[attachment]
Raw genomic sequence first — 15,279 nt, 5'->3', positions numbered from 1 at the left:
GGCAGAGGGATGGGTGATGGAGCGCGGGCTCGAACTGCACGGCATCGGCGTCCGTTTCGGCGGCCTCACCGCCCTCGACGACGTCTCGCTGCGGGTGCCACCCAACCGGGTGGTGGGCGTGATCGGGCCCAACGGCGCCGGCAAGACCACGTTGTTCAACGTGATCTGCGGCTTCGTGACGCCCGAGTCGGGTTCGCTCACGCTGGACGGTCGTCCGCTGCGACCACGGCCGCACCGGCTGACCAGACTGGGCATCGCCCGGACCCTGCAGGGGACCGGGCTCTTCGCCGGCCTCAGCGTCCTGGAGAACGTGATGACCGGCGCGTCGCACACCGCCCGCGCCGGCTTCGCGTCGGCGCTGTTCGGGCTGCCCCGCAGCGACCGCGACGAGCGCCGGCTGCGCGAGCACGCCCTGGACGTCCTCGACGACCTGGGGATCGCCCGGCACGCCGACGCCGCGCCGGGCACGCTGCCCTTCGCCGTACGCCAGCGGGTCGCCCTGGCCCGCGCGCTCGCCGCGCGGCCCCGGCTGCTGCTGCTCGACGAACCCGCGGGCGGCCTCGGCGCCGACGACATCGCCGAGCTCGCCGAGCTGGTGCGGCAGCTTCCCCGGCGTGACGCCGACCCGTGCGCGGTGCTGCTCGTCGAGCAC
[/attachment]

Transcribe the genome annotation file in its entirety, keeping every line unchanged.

Raw genomic sequence first — 15,279 nt, 5'->3', positions numbered from 1 at the left:
GGCAGAGGGATGGGTGATGGAGCGCGGGCTCGAACTGCACGGCATCGGCGTCCGTTTCGGCGGCCTCACCGCCCTCGACGACGTCTCGCTGCGGGTGCCACCCAACCGGGTGGTGGGCGTGATCGGGCCCAACGGCGCCGGCAAGACCACGTTGTTCAACGTGATCTGCGGCTTCGTGACGCCCGAGTCGGGTTCGCTCACGCTGGACGGTCGTCCGCTGCGACCACGGCCGCACCGGCTGACCAGACTGGGCATCGCCCGGACCCTGCAGGGGACCGGGCTCTTCGCCGGCCTCAGCGTCCTGGAGAACGTGATGACCGGCGCGTCGCACACCGCCCGCGCCGGCTTCGCGTCGGCGCTGTTCGGGCTGCCCCGCAGCGACCGCGACGAGCGCCGGCTGCGCGAGCACGCCCTGGACGTCCTCGACGACCTGGGGATCGCCCGGCACGCCGACGCCGCGCCGGGCACGCTGCCCTTCGCCGTACGCCAGCGGGTCGCCCTGGCCCGCGCGCTCGCCGCGCGGCCCCGGCTGCTGCTGCTCGACGAACCCGCGGGCGGCCTCGGCGCCGACGACATCGCCGAGCTCGCCGAGCTGGTGCGGCAGCTTCCCCGGCGTGACGCCGACCCGTGCGCGGTGCTGCTCGTCGAGCAC